My best explanation is that I obsess because I don't understand, and I am desperately trying to.

I've never understood the level of suffering human beings inflict on each other. I don't understand wanting to die or kill for your religion. I don't understand why you wouldn't share the money you have to help those in need. I can't fathom wanting to kill someone because they are different, or because you can't control whatever's going on in your head.

So I try to learn more about what has happened and who has done it, in the hopes that there can be some understanding. At the same time, I know I don't want to know.

My writing skills work against me at these times. Even when I try my best to hide from that unnerving curiosity, I still find myself staring into the distance, imagining what has happened. I imagine the atmosphere of a race's finish line - the sheer elation, coupled with exhaustion. Others around you are just as thrilled, and maybe your family or friends are there. A race is pure joy at the finish line.

Then I imagine what it's like to have that disrupted by death. I imagine, as a runner myself, what it would be like to lose a limb at the end of a race, when you had planned on a celebratory dinner, or sightseeing. I imagine the chaos.

There's no point in me going on. Suffice to say I have an overactive imagination. Except when it comes to destruction.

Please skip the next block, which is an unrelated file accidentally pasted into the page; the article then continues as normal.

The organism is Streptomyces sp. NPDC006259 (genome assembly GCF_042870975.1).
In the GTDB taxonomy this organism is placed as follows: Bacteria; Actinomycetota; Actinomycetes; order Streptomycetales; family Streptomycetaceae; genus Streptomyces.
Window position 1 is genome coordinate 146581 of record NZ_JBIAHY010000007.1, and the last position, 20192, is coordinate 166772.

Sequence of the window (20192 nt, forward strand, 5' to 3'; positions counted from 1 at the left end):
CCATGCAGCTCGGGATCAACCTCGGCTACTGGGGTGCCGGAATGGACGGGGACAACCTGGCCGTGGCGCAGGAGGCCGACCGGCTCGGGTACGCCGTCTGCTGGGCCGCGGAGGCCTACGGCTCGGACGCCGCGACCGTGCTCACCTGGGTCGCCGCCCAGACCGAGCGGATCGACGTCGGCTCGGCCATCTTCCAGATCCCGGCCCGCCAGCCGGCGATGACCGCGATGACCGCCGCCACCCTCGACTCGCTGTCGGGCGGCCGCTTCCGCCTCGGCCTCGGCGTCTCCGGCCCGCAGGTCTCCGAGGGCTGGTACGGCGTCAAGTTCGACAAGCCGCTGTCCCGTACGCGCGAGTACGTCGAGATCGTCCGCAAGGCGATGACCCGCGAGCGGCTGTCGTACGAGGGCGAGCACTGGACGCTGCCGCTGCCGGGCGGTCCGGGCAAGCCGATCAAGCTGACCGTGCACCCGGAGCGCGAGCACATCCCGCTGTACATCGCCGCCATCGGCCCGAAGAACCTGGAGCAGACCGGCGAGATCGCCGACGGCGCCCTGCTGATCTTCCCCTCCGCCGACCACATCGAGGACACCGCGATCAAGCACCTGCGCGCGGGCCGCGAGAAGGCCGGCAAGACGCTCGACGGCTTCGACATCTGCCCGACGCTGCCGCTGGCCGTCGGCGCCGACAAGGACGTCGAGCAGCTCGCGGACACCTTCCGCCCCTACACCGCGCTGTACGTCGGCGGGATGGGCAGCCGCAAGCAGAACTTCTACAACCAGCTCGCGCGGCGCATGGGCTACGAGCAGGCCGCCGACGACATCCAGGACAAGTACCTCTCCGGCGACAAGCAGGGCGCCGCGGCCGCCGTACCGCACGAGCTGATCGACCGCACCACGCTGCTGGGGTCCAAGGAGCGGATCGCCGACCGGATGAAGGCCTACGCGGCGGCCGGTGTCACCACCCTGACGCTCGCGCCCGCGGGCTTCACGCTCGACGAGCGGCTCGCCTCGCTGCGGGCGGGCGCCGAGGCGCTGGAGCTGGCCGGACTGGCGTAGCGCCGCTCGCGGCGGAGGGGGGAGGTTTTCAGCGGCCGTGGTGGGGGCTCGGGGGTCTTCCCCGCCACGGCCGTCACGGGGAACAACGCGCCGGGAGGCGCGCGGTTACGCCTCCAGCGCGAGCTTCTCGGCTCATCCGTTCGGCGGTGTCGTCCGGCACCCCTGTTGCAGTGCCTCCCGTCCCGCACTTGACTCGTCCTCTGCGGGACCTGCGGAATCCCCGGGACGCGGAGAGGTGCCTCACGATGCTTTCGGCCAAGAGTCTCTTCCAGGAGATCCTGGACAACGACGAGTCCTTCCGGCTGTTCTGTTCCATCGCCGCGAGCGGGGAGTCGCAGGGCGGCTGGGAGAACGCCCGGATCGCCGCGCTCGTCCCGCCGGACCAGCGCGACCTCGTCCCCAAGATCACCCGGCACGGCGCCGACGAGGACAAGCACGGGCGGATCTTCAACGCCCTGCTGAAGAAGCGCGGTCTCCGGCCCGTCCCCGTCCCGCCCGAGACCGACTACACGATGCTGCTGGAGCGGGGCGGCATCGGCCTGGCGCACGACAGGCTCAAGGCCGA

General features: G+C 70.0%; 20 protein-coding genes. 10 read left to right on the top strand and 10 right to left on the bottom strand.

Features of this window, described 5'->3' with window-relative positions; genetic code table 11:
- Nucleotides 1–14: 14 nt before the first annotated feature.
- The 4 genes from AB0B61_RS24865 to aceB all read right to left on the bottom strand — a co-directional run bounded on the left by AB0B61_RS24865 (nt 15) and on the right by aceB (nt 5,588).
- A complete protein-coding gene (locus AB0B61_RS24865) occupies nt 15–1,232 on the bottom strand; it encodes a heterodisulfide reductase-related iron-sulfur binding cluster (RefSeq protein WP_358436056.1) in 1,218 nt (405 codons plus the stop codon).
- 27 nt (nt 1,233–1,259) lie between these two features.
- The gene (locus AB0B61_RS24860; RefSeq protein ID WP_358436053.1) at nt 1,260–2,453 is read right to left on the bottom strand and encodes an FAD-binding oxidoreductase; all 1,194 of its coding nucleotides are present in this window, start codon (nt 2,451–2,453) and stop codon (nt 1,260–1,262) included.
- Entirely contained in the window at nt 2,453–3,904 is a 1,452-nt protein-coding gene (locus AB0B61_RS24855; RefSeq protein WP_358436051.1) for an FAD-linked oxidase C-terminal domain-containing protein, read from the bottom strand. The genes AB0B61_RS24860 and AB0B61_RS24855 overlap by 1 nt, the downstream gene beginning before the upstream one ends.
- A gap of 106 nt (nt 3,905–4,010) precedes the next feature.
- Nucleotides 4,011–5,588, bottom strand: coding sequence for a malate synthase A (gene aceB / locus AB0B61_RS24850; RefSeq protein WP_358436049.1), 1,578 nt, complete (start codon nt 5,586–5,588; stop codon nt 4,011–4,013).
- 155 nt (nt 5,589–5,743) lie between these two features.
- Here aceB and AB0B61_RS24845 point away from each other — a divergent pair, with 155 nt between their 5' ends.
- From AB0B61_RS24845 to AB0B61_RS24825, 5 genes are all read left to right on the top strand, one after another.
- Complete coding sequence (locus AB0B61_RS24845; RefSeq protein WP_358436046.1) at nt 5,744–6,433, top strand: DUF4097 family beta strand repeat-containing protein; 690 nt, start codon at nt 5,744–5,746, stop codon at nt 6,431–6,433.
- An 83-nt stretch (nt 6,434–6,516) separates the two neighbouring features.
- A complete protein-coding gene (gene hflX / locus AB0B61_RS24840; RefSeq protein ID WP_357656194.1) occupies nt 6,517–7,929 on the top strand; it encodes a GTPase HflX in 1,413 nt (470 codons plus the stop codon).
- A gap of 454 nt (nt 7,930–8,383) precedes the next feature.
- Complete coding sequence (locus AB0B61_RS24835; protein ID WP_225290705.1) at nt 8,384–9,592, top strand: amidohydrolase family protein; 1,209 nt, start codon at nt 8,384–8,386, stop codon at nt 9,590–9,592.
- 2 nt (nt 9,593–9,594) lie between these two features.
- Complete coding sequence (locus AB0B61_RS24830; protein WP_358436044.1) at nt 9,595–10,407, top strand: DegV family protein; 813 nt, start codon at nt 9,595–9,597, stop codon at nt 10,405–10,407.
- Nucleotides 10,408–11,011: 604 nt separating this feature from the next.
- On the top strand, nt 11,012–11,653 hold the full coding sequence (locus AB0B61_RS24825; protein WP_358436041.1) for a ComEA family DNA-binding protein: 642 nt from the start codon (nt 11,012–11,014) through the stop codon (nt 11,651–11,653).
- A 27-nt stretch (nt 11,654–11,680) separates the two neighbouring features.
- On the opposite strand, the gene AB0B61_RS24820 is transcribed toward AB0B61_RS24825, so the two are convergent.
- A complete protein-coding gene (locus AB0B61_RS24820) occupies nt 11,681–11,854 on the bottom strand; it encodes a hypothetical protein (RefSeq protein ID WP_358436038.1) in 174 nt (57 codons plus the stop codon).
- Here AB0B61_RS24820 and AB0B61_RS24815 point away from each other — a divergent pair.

Edit to add: Good Samaritans at the Boston Marathon. Because destruction like this is caused by very few people. The good, helpful ones are the majority.

Monday, April 15, 2013

Baa-sking in Cute

One day, you are all going to be so sick of farm pictures. But that day is not today, because I have lamb pictures. For some reason, lambs like containers, so these little spotted guys are hanging out near (and in) one.


My main purpose in going to the farm was to work with wool, but new lambs are a bit time-consuming (and adorable) so I didn't do all that much with fluff. But I did make the blue and brown ball of roving, which is ready to be spun into yarn or used for needle felting. Turned out decent for my first one!


These two were only a few hours old when I met them! Their names are Simon and Sigfried. (I went *squee* in my heart so many times while I was there.)


A few of the lambs have to be bottle-fed. Some lost their mother during birth, and some are just so cold in this awful spring that they have to be reminded that food is awesome.


This tiny fuzzball is one of the oldest this season at two weeks. But she's the runt of the litter, and while others have grown to twice her size, she's smaller than my cats. I got to bottle-feed her and carry her inside to get warm in the wood box.